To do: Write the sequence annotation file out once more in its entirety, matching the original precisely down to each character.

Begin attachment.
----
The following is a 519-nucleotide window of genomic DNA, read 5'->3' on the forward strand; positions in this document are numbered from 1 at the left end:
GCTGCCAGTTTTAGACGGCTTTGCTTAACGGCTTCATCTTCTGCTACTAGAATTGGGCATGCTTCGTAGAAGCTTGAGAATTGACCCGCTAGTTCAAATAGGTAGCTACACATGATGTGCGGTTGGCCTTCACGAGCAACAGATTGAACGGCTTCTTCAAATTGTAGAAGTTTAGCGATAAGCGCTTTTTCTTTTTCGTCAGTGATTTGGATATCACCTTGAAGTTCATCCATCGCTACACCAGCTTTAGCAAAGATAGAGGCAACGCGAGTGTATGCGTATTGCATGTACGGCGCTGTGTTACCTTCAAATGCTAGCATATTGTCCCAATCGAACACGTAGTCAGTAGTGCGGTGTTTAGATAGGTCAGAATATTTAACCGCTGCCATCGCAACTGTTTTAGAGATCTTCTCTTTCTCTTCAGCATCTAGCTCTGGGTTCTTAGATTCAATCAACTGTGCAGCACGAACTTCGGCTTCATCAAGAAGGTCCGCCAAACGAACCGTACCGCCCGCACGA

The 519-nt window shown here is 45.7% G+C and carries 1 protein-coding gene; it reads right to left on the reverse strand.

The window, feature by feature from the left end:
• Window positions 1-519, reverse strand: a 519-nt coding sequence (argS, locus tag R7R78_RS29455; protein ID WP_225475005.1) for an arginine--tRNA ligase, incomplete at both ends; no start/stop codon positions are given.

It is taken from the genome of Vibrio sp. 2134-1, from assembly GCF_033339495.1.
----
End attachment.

The following is a 519-nucleotide window of genomic DNA, read 5'->3' on the forward strand; positions in this document are numbered from 1 at the left end:
GCTGCCAGTTTTAGACGGCTTTGCTTAACGGCTTCATCTTCTGCTACTAGAATTGGGCATGCTTCGTAGAAGCTTGAGAATTGACCCGCTAGTTCAAATAGGTAGCTACACATGATGTGCGGTTGGCCTTCACGAGCAACAGATTGAACGGCTTCTTCAAATTGTAGAAGTTTAGCGATAAGCGCTTTTTCTTTTTCGTCAGTGATTTGGATATCACCTTGAAGTTCATCCATCGCTACACCAGCTTTAGCAAAGATAGAGGCAACGCGAGTGTATGCGTATTGCATGTACGGCGCTGTGTTACCTTCAAATGCTAGCATATTGTCCCAATCGAACACGTAGTCAGTAGTGCGGTGTTTAGATAGGTCAGAATATTTAACCGCTGCCATCGCAACTGTTTTAGAGATCTTCTCTTTCTCTTCAGCATCTAGCTCTGGGTTCTTAGATTCAATCAACTGTGCAGCACGAACTTCGGCTTCATCAAGAAGGTCCGCCAAACGAACCGTACCGCCCGCACGA

The 519-nt window shown here is 45.7% G+C and carries 1 protein-coding gene; it reads right to left on the reverse strand.

The window, feature by feature from the left end:
• Window positions 1-519, reverse strand: a 519-nt coding sequence (argS, locus tag R7R78_RS29455; protein ID WP_225475005.1) for an arginine--tRNA ligase, incomplete at both ends; no start/stop codon positions are given.

It is taken from the genome of Vibrio sp. 2134-1, from assembly GCF_033339495.1.